Video Platforms and Brands Are Rolling Out the Red Carpet to Attract (and Retain) Digital Talent.
As an up-and-coming actress comedian, Laura Clery spent more than a year doing “free work,” posting on Facebook every day without fail, building an audience for her sketches, characters and video blogging.
Those days are over, as Clery is now one of the first digital influencers to take part in Facebook’s new revenue-sharing program, while also in discussions to make original content for the social media behemoth.
With her 3.1 million Facebook followers, dwarfing what she’d amassed on YouTube, Clery is part of the current crop of internet stars that’s set off a talent grab by Facebook, YouTube and other distribution platforms and brands like AT&T and Verizon’s go 90.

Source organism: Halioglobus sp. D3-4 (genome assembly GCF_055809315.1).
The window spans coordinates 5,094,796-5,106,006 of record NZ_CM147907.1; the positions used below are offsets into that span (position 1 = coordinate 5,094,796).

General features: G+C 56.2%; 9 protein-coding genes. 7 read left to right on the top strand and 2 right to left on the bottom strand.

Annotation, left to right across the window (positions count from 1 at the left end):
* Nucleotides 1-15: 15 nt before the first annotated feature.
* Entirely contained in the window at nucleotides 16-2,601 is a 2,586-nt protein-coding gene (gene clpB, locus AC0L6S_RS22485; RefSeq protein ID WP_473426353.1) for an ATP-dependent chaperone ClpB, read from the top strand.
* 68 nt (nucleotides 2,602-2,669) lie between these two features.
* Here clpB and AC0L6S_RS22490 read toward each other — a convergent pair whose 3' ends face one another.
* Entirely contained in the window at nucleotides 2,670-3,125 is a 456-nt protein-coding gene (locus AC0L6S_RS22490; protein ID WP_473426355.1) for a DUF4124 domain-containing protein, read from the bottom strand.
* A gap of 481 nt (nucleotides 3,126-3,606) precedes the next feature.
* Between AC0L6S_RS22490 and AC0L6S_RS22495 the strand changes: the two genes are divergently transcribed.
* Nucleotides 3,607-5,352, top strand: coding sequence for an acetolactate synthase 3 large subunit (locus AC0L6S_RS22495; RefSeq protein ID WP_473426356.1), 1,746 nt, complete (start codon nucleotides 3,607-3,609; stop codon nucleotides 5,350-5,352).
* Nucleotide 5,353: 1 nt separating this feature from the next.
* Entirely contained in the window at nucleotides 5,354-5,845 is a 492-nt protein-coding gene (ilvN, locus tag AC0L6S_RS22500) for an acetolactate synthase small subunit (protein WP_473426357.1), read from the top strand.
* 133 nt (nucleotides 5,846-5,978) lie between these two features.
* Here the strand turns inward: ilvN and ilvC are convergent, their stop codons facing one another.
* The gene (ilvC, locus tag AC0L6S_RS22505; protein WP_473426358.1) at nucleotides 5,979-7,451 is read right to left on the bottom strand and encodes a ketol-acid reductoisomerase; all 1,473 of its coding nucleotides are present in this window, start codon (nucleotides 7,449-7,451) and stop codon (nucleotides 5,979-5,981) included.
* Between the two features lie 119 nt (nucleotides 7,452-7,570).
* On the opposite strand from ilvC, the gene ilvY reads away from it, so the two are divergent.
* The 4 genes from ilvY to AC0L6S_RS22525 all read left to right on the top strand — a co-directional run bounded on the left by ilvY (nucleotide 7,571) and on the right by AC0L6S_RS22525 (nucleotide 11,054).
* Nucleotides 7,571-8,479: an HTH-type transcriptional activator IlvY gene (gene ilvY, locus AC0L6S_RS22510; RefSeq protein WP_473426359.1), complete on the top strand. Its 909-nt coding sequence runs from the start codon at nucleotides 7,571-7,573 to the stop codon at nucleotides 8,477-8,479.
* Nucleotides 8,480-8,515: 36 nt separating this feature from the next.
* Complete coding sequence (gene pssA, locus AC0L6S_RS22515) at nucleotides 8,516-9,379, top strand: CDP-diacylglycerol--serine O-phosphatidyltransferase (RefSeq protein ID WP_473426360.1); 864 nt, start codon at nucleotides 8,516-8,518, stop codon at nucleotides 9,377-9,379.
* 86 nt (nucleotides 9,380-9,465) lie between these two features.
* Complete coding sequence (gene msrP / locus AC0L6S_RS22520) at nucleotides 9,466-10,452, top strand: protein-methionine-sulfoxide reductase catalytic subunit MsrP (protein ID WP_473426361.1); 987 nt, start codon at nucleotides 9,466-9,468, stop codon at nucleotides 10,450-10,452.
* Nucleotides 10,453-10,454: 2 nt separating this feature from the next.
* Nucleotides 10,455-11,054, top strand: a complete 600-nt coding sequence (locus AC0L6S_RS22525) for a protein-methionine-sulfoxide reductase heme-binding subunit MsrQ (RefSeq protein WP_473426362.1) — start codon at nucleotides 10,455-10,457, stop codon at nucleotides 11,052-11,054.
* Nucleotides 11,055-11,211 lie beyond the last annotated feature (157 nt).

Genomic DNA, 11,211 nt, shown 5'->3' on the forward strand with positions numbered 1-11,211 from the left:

“There’s never been a better time to be a content creator because we’re being taken seriously,” said Clery, who’s turned her Facebook popularity into merchandise and advertising deals. “Brands and platforms are realizing the power, reach and connection we have with our audiences.”
At the recent VidCon industry gathering in Anaheim, Calif., and in the weeks since, these players have accelerated their pitches to content creators like never before, offering more support, state-of-the art production facilities and other tools for higher-quality videos, not to mention financial incentives.
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